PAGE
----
The Classical Musician IGOR STRAVINSKY

His Rite of Spring heralded the century. After that, he never stopped reinventing himself--or modern music

  • Paris' Theatre des Champs-Elysees, on May 29, 1913, was the setting of the most notorious event in the musical history of this century--the world premiere of The Rite of Spring. Trouble began with the playing of the first notes, in the ultrahigh register of the bassoon, as the renowned composer Camille Saint-Saens conspicuously walked out, complaining loudly of the misuse of the instrument. Soon other protests became so loud that the dancers could barely hear their cues. Fights broke out in the audience. Thus Modernism arrived in music, its calling card delivered by the 30-year-old Russian composer Igor Stravinsky.

    Born in 1882 in Oranienbaum, Russia, a city southwest of St. Petersburg, Stravinsky was rooted in the nationalistic school that drew inspiration from Russia's beautifully expressive folk music. His father was an opera singer who performed in Kiev and St. Petersburg, but his greatest musical influence was his teacher, Nikolay Rimsky-Korsakov. The colorful, fantastic orchestration that Stravinsky brought to his folk song-inspired melodies was clearly derived from Rimsky-Korsakov. But the primitive, offbeat rhythmic drive he added was entirely his own. The result was a music never before heard in a theater or concert hall.

    In 1910 Serge Diaghilev, then director of the world-famous Ballets Russes, invited Stravinsky to compose works for his company's upcoming season at the Paris Opera. The Firebird, the first to appear, was a sensation. Petrushka and The Rite of Spring quickly followed. Soon Stravinsky's audaciously innovative works confirmed his status as the leading composer of the day, a position he hardly relinquished until his death nearly 60 years later.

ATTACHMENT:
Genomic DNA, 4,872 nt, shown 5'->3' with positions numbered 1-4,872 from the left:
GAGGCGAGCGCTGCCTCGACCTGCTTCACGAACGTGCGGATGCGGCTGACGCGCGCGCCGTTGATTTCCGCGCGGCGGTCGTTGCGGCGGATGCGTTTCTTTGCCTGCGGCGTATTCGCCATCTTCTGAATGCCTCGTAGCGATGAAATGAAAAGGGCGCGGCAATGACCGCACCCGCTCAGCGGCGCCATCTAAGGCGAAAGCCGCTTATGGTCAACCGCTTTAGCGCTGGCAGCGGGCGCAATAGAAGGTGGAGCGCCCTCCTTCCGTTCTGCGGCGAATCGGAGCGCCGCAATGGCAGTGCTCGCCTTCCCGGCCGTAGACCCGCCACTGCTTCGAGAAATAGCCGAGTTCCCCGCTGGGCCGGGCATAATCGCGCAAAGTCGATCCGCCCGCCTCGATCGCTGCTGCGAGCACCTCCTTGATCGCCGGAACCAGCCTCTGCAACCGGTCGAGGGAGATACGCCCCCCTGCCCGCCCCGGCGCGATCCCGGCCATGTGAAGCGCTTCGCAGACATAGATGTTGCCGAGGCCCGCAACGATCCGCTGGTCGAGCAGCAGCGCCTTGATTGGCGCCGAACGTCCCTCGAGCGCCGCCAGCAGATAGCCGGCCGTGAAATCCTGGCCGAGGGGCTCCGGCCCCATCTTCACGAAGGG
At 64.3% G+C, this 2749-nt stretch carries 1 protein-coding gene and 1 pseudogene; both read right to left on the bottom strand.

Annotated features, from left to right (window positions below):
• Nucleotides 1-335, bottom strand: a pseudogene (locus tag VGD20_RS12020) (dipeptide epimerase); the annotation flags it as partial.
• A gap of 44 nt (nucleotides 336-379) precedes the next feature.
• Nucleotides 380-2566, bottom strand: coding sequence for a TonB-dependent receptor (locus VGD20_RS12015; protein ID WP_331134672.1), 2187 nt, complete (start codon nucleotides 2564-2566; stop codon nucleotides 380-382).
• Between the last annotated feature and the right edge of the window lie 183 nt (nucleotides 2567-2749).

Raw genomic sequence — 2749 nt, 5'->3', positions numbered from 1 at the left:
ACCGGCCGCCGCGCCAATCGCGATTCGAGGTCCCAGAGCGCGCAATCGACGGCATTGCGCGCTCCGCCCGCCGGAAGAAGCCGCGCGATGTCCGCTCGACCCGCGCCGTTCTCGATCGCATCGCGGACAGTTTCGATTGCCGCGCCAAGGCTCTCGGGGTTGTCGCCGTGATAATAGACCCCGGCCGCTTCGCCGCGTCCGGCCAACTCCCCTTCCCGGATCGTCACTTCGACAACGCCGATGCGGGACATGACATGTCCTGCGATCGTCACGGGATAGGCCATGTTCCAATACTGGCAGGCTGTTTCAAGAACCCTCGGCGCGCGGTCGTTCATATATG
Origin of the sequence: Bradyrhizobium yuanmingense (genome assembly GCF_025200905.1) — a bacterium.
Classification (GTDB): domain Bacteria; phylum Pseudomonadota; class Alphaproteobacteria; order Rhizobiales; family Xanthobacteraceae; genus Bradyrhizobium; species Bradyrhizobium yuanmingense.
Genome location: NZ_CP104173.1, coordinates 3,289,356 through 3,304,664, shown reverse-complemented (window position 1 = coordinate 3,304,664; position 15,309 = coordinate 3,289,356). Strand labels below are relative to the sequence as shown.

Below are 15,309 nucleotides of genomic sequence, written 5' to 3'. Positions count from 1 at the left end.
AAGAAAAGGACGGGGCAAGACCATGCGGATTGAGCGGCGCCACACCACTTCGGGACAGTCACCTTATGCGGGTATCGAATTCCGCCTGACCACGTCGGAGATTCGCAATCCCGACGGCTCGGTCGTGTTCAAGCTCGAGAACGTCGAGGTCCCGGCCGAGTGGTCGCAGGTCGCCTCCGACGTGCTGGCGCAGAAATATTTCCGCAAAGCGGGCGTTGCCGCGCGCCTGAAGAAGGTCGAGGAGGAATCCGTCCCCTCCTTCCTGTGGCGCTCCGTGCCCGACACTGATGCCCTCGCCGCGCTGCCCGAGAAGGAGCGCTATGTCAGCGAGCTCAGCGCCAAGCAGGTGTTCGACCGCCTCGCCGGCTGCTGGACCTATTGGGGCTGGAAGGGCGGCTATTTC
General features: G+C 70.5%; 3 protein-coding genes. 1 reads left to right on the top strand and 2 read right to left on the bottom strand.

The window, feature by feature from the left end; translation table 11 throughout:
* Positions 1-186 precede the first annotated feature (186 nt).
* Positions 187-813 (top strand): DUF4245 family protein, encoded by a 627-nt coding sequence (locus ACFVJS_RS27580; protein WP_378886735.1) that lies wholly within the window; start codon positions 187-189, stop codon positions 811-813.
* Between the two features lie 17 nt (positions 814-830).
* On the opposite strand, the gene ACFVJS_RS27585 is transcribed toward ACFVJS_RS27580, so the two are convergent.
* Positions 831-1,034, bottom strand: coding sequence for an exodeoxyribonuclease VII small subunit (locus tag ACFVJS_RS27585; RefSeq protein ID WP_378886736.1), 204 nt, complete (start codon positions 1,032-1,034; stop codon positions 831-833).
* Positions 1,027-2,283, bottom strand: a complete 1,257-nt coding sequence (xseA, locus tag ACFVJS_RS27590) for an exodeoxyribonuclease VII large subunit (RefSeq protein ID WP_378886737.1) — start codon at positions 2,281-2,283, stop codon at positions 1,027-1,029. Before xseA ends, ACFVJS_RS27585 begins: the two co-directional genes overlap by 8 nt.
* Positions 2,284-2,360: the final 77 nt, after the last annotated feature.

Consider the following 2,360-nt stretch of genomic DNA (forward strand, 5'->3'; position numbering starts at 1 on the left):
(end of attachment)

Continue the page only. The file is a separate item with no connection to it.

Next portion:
After leaving Russia, Stravinsky lived for a while in Switzerland and then moved to Paris. In 1939 he fled the war in Europe for the U.S., settling in Hollywood. In 1969 he moved to New York City. (The story goes that when asked why he made such a move at his advanced age, he replied, "To mutate faster.") Over the years, Stravinsky experimented with virtually every technique of 20th century music: tonal, polytonal and 12-tone serialism. He reinvented and personalized each form while adapting the melodic styles of earlier eras to the new times. In the end, his own musical voice always prevailed.

    In 1947 Stravinsky befriended Robert Craft, a 23-year-old conductor who was to become his chronicler, interpreter and, oddly, his mentor in some ways. It was Craft who persuaded Stravinsky to take a more sympathetic view of Arnold Schoenberg's 12-tone school, which led to Stravinsky's last great stylistic development.

    In his long career, there was scarcely a musical form that Stravinsky did not turn his hand to. He regularly produced symphonies, concertos, oratorios and an almost bewildering variety of choral works. For me, however, Stravinsky was at his most sublime when he wrote for the theater. There were operas, including The Rake's Progress, composed for a libretto by W.H. Auden and one of a handful of 20th century operas that have found a secure place in the repertory. The ballets also continued; the last of his masterpieces, Agon (composed for another Russian choreographer, George Balanchine), came in 1957.

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